Transport planners in cities around the world – after decades of neglect – are now acknowledging the functionality of walking and cycling, in particular for short local trips and as ‘first and last mile’ connections to public transport. But another mode of urban mobility is emerging which could add to the mix of options and prove a game changer.

The new mode is known by some as Personal Mobility Devices, or PMDs. These are generally lightweight motorised vehicles powered by small electric motors to increase travel speed and distance of individual users without major exertion. PMDs come at a time when infrastructure investment and targeted marketing campaigns have helped grow take up of active travel modes which are increasingly recognised in terms of value and benefits to public realm and health. The term embraces a plethora of new consumer products such as e-scooters, hoverboards, electric monowheels and mini segways. New devices continue to be developed and are falling in price to levels well within the reach of those on middle incomes.

In most cities to date PMDs have mostly been used for leisure purposes. Some of us have given them to our children as playthings and we are increasingly seeing young people riding them in parks and on footpaths for recreation. Because they have a largely niche application and due to the lack of a clear legal definition they have largely escaped the serious scrutiny of transport planning professionals and not received much consideration as part of the accepted hierarchy of transport modes.

Where policy makers have stepped in the approach has often been to ban or restrict PMDs from footways or public spaces on the basis of health and safety, risk to other users and regulatory ambiguity around technical standards.And PMDs are often not allowed to be carried on aeroplanes or trains on the grounds of limited space for storage or the fire risk posed by their battery packs.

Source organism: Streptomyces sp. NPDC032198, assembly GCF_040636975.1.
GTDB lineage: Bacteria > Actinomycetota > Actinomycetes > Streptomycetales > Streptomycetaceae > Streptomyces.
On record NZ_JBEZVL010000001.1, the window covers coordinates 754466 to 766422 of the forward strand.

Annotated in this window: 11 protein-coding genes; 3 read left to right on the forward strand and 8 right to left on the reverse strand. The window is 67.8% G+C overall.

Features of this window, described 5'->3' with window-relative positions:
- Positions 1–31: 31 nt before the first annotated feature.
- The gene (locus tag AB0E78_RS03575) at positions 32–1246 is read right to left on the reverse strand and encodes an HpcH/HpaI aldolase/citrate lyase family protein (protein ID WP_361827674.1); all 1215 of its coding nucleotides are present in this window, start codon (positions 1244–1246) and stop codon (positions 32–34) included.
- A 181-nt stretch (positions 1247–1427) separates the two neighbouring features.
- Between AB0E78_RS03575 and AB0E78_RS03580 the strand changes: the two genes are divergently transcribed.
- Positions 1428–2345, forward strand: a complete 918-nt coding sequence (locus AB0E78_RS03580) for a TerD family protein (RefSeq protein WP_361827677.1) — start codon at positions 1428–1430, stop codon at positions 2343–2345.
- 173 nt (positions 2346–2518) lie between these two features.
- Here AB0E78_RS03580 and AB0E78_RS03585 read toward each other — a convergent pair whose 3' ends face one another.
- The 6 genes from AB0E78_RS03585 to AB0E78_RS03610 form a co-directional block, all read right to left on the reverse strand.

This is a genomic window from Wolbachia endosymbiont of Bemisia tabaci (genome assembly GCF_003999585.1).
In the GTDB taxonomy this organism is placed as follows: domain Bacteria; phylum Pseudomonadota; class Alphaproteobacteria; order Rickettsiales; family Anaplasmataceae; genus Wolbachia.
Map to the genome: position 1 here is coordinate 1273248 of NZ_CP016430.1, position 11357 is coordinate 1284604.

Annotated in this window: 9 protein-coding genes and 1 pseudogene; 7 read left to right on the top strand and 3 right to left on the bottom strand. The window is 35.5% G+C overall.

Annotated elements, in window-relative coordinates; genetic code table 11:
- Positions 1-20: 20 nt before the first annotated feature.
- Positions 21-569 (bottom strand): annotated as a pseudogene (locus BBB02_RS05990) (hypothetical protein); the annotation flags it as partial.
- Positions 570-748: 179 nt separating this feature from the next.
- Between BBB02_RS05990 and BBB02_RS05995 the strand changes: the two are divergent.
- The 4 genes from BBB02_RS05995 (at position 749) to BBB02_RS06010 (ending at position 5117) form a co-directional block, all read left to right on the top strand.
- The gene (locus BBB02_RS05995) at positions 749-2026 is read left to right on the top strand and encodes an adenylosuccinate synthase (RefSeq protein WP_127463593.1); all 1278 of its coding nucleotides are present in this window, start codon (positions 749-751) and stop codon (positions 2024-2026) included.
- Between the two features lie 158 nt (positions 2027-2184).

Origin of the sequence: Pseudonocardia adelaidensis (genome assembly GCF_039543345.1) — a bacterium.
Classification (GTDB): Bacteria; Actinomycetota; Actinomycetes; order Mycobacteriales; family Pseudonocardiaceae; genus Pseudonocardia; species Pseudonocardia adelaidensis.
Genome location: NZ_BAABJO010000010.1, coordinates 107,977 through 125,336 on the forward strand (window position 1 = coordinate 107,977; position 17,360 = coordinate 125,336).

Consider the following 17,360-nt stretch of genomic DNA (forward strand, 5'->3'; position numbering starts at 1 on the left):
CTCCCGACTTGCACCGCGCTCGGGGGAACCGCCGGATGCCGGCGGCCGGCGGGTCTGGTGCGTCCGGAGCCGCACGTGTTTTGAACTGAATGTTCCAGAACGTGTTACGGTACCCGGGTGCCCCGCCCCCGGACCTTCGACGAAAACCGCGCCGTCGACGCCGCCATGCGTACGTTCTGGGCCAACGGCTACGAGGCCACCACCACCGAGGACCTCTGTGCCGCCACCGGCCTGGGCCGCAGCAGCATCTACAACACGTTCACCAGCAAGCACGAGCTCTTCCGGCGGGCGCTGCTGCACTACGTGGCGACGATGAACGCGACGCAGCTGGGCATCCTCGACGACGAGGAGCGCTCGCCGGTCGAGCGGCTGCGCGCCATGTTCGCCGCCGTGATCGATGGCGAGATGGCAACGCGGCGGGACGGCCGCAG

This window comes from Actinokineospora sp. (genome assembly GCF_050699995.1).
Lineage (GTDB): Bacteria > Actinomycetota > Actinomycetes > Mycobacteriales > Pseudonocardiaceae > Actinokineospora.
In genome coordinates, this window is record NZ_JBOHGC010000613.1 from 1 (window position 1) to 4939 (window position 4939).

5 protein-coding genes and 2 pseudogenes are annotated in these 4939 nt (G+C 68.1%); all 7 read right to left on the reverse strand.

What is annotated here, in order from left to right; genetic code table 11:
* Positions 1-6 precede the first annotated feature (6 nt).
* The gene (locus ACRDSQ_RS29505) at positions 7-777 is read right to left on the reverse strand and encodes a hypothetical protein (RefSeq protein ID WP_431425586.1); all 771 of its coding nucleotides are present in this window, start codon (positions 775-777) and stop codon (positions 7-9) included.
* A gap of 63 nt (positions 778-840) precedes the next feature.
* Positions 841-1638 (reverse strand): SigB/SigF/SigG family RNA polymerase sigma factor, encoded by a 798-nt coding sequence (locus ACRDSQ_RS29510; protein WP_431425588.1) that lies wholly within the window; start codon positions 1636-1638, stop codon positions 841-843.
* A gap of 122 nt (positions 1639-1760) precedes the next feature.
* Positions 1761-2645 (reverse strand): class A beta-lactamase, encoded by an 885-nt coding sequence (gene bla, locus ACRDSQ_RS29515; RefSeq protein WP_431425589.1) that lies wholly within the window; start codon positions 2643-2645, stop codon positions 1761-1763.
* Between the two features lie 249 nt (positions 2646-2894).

It is easy to dismiss PMDs as a passing gimmick, or let decisions be made on the narrow basis of health and safety or poorly designed and maintained infrastructure, rather than see their wider potential for use on short distance trips. While safety concerns will – and should – always have priority these devices may yet, in my opinion, have a positive role to play in urban mobility policy and extending the accessibility of public transport.

It is therefore time we defined our terms properly, gathered the evidence and had in open debate about the role of PMDs alongside walking and cycling as viable alternatives to the car. The profession must also seek to create proactive and safe deployment through clear standards and guidelines.

Singapore is one city where PMDs are gaining traction as a key component of a ‘car- lite’ society, as a strong alternative mode for first and last mile links to public transport and as an important element of creating a sustainable and ‘liveable’ city. Such devices feature prominently in the Government’s ‘Walk-Cycle-Ride Singapore’ campaign, are allowed to share certain walking and cycling infrastructure and are a focus within events such as Car Free Sundays.

Proponents argue that PMDs serve much the same role as walking and cycling in reducing car dependency and extend the catchment of public transport without the need for major infrastructure investment or feeder bus or taxi services.

They also do so in a manner which is appropriate to Singapore’s tropical climate where heat and humidity deter many people from intense physical exertion for much of the year. Against these arguments critics have expressed serious concerns over the dangers posed to pedestrians by reckless riding and point out that PMDs have only a fraction of the health benefits of non-motorised transport.